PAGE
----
Recipe: Fruit Endurance Gel Blocks - Page 2
DIY GLUCOSE SYRUP
This multipurpose syrup can be used in place of any other syrup, but it also has the chemical structure that is needed to bind particular bars, especially those lacking other binders; honey, agave nectar, and maple syrup will not work in its place (if you have ever had a pan of homemade energy bars or granola bars result in crumbles, you know what I mean). The only (natural) alternatives are organic corn syrup and brown rice syrup. You should note that you will need to buy one piece of special equipment before you boil your first batch: a candy thermometer. Did you just start to panic? Please don’t! The candy thermometer simply clips to the pan and insures that your efforts turn out perfectly. They are inexpensive, too, and available at any kitchen supply store; I’ve even seen them at well-stocked grocery stores. After just one batch, you’ll have more than paid for the expense of the thermometer with your savings.
MAKES ABOUT 2 CUPS
- 1 cup water
- 2 2/3 cups organic, granulated, light-colored natural cane sugar (evaporated cane juice)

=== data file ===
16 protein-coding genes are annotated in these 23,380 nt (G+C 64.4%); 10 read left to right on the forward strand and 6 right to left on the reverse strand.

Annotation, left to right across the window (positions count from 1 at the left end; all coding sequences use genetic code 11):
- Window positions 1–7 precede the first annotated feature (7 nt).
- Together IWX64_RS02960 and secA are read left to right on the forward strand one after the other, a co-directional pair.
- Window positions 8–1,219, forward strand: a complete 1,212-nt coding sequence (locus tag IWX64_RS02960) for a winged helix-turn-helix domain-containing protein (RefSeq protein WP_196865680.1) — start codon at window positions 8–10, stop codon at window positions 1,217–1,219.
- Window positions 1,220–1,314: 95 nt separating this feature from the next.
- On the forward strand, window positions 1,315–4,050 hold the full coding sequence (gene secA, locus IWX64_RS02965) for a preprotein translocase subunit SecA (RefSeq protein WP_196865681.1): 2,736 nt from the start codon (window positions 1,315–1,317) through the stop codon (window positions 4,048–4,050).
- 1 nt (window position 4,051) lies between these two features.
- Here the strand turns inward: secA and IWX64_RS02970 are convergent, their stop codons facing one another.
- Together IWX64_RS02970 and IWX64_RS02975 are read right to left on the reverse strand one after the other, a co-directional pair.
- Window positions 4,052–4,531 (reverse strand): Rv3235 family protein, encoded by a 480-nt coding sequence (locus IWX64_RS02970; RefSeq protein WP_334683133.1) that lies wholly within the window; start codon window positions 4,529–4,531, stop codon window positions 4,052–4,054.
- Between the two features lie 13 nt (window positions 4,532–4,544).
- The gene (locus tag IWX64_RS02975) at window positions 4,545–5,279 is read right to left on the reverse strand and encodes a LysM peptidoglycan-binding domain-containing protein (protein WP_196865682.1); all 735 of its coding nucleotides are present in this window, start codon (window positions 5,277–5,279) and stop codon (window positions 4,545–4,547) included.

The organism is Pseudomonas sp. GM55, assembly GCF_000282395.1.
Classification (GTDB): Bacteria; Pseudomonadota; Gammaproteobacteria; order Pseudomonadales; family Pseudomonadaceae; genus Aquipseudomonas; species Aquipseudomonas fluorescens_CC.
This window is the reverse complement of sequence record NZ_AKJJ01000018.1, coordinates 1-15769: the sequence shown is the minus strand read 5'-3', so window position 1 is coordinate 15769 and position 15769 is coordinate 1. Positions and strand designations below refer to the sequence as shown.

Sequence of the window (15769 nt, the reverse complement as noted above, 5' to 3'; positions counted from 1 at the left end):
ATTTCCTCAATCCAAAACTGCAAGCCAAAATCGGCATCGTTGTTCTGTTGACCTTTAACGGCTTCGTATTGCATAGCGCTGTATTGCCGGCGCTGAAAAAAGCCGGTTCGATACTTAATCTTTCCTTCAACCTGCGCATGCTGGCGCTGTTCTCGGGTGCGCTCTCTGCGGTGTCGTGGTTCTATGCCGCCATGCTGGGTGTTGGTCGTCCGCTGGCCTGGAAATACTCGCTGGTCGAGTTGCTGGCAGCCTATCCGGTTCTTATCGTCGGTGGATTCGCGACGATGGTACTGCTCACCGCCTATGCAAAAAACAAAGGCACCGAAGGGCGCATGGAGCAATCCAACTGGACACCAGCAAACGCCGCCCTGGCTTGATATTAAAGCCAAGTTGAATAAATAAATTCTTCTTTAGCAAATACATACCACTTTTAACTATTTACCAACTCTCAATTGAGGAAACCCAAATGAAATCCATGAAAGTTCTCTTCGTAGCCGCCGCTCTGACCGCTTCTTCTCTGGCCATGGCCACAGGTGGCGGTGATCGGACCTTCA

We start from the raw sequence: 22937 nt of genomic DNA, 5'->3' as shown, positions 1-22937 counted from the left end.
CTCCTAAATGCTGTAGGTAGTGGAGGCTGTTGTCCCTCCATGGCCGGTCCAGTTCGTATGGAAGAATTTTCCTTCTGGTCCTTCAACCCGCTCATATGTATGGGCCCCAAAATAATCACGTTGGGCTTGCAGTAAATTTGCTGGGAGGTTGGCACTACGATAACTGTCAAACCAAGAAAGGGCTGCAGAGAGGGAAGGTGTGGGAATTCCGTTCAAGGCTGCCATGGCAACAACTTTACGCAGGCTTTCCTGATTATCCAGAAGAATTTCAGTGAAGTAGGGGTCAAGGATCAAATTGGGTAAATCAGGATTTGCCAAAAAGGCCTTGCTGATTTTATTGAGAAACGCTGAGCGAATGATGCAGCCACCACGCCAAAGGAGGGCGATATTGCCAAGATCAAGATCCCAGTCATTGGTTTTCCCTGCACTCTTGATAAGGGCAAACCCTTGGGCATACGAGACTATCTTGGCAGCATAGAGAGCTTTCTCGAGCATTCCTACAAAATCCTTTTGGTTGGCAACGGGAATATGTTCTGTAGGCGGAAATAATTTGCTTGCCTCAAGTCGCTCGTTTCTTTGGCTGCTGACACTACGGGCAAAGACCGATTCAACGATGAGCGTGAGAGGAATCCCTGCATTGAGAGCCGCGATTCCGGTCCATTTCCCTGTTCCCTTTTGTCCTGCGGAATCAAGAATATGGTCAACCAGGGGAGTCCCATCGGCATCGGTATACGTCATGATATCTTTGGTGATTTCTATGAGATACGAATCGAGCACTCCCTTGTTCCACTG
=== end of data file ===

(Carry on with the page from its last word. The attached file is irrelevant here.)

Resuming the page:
- 1/2 teaspoon cream of tartar or fresh lemon juice
- 1/8 teaspoon fine sea salt
- Candy thermometer that can clip to the side of the pan
- Stainless steel or silicone spoon (do not use a wooden spoon)
- Pastry Brush
- Clean glass jars with lids (recycled jars are fine)
1. Set a small dish of water and the pastry brush directly beside the stove.
2. Combine the water, sugar, cream of tartar, and salt in a medium, heavy-bottom saucepan and stir with the stainless steel or silicone spoon until blended. Clip the candy thermometer to the side of the pan and set the pan over high heat. Do not stir the sugar after this point.
3. As the sugar comes to a boil, dip the pastry brush in the dish of water and brush down the sides of the pan to dissolve any sugar crystals that could cause the syrup to re- crystallize.
4. Bring the mixture to a full boil; you will no longer need to brush the sides of the pan. Continue boiling until the syrup just barely reaches a temperature of 240°F (it is preferable to be a few degrees under than a few degrees over). Immediately turn off the heat, remove the candy thermometer, and carefully move the pan to a cool spot on the stove or a cooling rack. Allow the syrup to sit undisturbed until it has cooled completely, at least an hour.
5. Carefully pour the cooled syrup into jars, seal with the lids, and store in the cupboard.
- To make the cooled syrup easier to pour, remove the metal lid from the jar and then place in a saucepan of simmering water to warm the syrup until pourable (about 5 to 6 minutes). Alternatively, microwave the opened jar of syrup on High in 30-second intervals until pourable.
- This recipe can be doubled.
- This can be kept at room temperature for up to three months.